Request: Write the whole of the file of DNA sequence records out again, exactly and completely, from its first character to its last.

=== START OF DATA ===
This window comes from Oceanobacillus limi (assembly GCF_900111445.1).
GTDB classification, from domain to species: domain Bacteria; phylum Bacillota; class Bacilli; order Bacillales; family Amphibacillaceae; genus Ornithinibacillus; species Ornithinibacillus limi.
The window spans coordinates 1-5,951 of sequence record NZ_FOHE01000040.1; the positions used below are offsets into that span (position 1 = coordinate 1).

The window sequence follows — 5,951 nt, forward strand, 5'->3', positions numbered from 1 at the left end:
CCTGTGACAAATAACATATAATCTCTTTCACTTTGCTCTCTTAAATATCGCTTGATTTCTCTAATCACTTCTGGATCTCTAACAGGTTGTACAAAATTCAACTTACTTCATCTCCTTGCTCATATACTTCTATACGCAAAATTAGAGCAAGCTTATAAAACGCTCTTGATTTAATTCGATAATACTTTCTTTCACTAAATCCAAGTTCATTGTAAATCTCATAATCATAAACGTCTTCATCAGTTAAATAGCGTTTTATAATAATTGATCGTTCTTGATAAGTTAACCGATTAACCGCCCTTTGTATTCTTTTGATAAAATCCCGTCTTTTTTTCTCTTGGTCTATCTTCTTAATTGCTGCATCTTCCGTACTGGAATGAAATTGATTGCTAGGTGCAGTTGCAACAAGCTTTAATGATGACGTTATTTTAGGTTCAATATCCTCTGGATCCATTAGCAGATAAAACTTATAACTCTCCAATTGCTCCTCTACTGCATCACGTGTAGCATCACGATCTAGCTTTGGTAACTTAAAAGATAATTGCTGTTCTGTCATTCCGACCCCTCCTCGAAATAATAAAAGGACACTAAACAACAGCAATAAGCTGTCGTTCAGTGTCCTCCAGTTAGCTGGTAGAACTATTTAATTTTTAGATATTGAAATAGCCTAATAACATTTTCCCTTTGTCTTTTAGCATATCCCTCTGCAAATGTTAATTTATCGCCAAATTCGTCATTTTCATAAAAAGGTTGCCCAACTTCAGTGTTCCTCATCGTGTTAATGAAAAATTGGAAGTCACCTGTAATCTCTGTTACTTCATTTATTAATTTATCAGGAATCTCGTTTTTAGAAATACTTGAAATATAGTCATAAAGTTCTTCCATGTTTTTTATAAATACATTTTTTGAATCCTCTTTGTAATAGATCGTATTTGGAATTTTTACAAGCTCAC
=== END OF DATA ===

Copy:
This window comes from Oceanobacillus limi (assembly GCF_900111445.1).
GTDB classification, from domain to species: domain Bacteria; phylum Bacillota; class Bacilli; order Bacillales; family Amphibacillaceae; genus Ornithinibacillus; species Ornithinibacillus limi.
The window spans coordinates 1-5,951 of sequence record NZ_FOHE01000040.1; the positions used below are offsets into that span (position 1 = coordinate 1).

The window sequence follows — 5,951 nt, forward strand, 5'->3', positions numbered from 1 at the left end:
CCTGTGACAAATAACATATAATCTCTTTCACTTTGCTCTCTTAAATATCGCTTGATTTCTCTAATCACTTCTGGATCTCTAACAGGTTGTACAAAATTCAACTTACTTCATCTCCTTGCTCATATACTTCTATACGCAAAATTAGAGCAAGCTTATAAAACGCTCTTGATTTAATTCGATAATACTTTCTTTCACTAAATCCAAGTTCATTGTAAATCTCATAATCATAAACGTCTTCATCAGTTAAATAGCGTTTTATAATAATTGATCGTTCTTGATAAGTTAACCGATTAACCGCCCTTTGTATTCTTTTGATAAAATCCCGTCTTTTTTTCTCTTGGTCTATCTTCTTAATTGCTGCATCTTCCGTACTGGAATGAAATTGATTGCTAGGTGCAGTTGCAACAAGCTTTAATGATGACGTTATTTTAGGTTCAATATCCTCTGGATCCATTAGCAGATAAAACTTATAACTCTCCAATTGCTCCTCTACTGCATCACGTGTAGCATCACGATCTAGCTTTGGTAACTTAAAAGATAATTGCTGTTCTGTCATTCCGACCCCTCCTCGAAATAATAAAAGGACACTAAACAACAGCAATAAGCTGTCGTTCAGTGTCCTCCAGTTAGCTGGTAGAACTATTTAATTTTTAGATATTGAAATAGCCTAATAACATTTTCCCTTTGTCTTTTAGCATATCCCTCTGCAAATGTTAATTTATCGCCAAATTCGTCATTTTCATAAAAAGGTTGCCCAACTTCAGTGTTCCTCATCGTGTTAATGAAAAATTGGAAGTCACCTGTAATCTCTGTTACTTCATTTATTAATTTATCAGGAATCTCGTTTTTAGAAATACTTGAAATATAGTCATAAAGTTCTTCCATGTTTTTTATAAATACATTTTTTGAATCCTCTTTGTAATAGATCGTATTTGGAATTTTTACAAGCTCAC